water treatment facility. “One guy came here [to the plant] and sat at our gate for two hours,” he said. “I went and asked him what he was doing. He said, ‘You have a peregrine falcon out there!’ They’re really rare here.”

According to Richards, people have lined up in vehicles along CW Drive to watch birds at the treatment plant, while those who live along the River Oaks golf course have sufficient opportunity to spot bald eagles.

GRANTS: Beebe Police granted $10,679 through American Recovery Act, $3,500 from state agency CONTINUED FROM 1A

hired Whitlow Engineering services for the project. City Clerk/Treasurer Carol Crump-Westergren, said that the city doesn’t know when the project will be started. The city was also granted a $37,642 matching grant from the Department of Parks and Tourism to build new dugouts at the city ball field. The

new dugouts will be chain link fencing and they will be completely enclosed. The Beebe Police Department was granted $10,679 through the American Recovery and Reinvestment Act and $3,500 through the Arkansas Department of Finance and Administration. This money will be used to purchase video cameras that will be permanently mounted in each

police car and video cameras that will be attached to every officer’s uniform. Lt. Brian Duke said the use of cameras will protect the officers against complaints and can be used as a training tool for new officers. In other business, the city resigned the contract with Clarence Ross for his services at the Beebe City Cemetery for 2012. Ross increased his rate from $400 per grave to $450

per grave so the city council increased their rates from $450 per grave to $500. Another contractor, Jerry D. Adams, submitted a proposal for the cemetery contract for $375 per grave. Alderman Becky Short said she wanted to keep the contract with Ross because he’s done the work for so many years. The contract with Ross was approved with a 5-1

ECONOMY: Improvement a sign consumers feeling more confident CONTINUED FROM 1A

Regions Bank President Donnie Miller said the increase in the revenue for the city reflects how the consumers are feeling about the economy. “It’s a little bit of a sign that the consumers are feeling more confident about the economy,” Miller said. “We’ve had a number of good construction projects this past year. I heard someone else say the other day that while at the first of the year, national economists were saying the economy was better, but we didn’t have the numbers to show that. But now, national economists are saying the economy isn’t as strong, but that’s really not the case. When you look at the what’s going on with the retail sales at Christmas — that’s a great sign. That’s the only way we can get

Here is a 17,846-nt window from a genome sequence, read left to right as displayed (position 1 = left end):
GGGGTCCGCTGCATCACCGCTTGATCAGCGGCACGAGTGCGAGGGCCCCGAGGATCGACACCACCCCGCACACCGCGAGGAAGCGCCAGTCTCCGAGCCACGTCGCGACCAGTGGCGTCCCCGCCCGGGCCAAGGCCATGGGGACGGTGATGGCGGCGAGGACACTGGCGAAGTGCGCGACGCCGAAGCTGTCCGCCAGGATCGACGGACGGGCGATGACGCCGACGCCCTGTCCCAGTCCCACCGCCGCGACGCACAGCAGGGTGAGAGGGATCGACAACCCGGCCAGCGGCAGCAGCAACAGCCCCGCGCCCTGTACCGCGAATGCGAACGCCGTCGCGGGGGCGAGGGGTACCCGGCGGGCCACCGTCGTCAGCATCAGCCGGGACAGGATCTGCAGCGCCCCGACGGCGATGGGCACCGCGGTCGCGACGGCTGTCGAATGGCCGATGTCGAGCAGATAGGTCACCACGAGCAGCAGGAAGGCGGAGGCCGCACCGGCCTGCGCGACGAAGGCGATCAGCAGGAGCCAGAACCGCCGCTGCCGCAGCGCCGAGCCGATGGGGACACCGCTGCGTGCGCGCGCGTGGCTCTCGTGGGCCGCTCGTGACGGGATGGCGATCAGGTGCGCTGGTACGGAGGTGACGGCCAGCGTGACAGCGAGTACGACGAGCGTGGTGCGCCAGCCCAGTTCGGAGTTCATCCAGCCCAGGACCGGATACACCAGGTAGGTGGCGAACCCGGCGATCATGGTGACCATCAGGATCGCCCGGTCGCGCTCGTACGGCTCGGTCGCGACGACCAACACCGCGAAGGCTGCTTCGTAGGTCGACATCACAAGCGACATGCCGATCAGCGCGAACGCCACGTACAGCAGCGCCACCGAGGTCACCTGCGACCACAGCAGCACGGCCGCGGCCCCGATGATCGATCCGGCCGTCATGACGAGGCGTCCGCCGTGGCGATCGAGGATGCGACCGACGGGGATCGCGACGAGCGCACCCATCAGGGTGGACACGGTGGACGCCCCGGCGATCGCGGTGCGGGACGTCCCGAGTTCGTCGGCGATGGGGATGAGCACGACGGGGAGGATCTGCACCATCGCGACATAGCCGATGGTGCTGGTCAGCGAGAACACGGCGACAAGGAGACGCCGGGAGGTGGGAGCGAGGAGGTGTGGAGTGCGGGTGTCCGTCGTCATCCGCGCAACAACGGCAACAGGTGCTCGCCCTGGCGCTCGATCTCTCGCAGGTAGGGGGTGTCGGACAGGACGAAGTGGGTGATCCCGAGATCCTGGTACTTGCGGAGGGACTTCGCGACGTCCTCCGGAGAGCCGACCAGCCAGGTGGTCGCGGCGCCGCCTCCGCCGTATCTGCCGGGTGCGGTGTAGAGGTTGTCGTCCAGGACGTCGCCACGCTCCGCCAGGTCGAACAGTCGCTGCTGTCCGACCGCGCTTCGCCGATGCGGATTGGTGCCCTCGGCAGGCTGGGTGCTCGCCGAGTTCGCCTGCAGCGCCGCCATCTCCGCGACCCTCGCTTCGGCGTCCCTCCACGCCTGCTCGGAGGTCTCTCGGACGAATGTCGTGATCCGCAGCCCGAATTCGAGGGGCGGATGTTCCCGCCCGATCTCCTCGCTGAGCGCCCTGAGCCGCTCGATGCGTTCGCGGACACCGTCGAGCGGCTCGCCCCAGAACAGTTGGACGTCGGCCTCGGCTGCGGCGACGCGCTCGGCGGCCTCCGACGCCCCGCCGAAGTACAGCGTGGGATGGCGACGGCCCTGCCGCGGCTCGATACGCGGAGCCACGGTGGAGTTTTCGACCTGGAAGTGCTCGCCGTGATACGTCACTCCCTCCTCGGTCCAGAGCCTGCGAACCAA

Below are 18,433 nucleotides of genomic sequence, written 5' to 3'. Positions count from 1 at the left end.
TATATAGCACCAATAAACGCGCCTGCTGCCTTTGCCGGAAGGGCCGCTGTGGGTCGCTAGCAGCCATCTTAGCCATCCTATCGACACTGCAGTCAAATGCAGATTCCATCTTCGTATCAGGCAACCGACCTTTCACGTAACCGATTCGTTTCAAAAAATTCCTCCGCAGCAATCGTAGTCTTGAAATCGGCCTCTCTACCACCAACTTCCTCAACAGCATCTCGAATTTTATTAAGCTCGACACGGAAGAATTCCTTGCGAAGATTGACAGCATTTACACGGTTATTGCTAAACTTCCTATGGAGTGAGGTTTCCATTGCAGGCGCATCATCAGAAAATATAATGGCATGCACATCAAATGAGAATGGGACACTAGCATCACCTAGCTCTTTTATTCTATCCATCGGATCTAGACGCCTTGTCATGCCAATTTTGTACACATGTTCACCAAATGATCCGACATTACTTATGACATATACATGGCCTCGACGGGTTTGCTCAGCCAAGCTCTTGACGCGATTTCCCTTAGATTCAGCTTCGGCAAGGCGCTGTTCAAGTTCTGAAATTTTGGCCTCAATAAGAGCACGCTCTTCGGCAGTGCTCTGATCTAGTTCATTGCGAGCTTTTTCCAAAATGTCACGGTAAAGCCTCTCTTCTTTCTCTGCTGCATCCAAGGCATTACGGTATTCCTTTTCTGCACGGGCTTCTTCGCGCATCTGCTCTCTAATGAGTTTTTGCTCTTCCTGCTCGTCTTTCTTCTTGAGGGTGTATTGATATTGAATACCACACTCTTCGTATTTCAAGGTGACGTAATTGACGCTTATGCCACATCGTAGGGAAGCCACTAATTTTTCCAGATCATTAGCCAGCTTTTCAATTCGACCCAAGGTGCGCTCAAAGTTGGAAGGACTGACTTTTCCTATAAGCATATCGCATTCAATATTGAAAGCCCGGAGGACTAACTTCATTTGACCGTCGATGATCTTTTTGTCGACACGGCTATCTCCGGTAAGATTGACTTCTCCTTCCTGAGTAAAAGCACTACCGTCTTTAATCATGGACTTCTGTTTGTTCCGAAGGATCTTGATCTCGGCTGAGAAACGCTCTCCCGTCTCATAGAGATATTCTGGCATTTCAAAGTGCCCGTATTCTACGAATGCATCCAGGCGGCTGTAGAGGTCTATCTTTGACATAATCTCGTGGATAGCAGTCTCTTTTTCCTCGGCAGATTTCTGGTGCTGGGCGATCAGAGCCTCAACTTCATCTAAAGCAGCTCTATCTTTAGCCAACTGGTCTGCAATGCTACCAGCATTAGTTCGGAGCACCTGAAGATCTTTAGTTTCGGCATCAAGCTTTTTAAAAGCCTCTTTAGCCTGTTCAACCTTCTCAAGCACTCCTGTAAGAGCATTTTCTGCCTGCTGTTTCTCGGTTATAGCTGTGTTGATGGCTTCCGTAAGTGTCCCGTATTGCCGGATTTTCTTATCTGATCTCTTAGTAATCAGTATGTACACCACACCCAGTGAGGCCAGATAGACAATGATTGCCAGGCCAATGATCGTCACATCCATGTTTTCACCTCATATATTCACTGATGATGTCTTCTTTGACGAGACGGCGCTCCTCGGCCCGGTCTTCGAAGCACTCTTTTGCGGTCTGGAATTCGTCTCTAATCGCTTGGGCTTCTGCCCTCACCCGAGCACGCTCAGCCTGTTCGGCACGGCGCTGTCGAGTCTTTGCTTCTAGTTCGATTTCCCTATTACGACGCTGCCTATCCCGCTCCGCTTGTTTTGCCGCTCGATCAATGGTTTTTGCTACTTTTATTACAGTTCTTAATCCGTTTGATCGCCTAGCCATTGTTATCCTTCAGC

out of where we’ve been — people have to have the confidence to spend some.” Not only are consumers spending more, businesses are spending more as well. The number of building permits for Searcy was projected for 2011 as $100,000 but as of Nov. 30, the amount of building permits had exceeded that projection by $33,405. The city projects to end the year with $145,532 collected from building permits. Layne said he and the rest of the chamber are excited about the economic possibilities that await in 2012. “[The chamber] plans to

Local economy ■ Gas drilling coming back ■ Building permits on rise ■ Local economy expected to rebound

continue to work with our existing industries because that’s where a majority of our new jobs originate,” he said. “We want to take care of what we have here first, which includes our industrial, commercial, and retail businesses. And of course, we’re going to continue to work to attract new businesses. We’re

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vote with Alderman Tracy Lightfoot casting the nay vote. Lightfoot said that Adams does good work too and it’d be cheaper for the city. A representative from CoBridge Broadband spoke to the council about a five-year franchise contract since the company has been successful this year. CoBridge Broadband, formerly called Charter

Communications, hasn’t received any complaints in the past several months, according to Mayor Mike Robertson. The city approved the contract with CoBridge through December 2016. The next city council meeting will be at 6:30 p.m. on Jan. 23 in the city hall due to Christmas. The council meets at 6:30 p.m. on the fourth Monday of the month.

Corrections The Daily Citizen corrects factual errors promptly and courteously. If you have a correction or clarification, please call Editor Jacob Brower at (501) 2688621 or e-mail him at jbrower@thedailycitizen.com.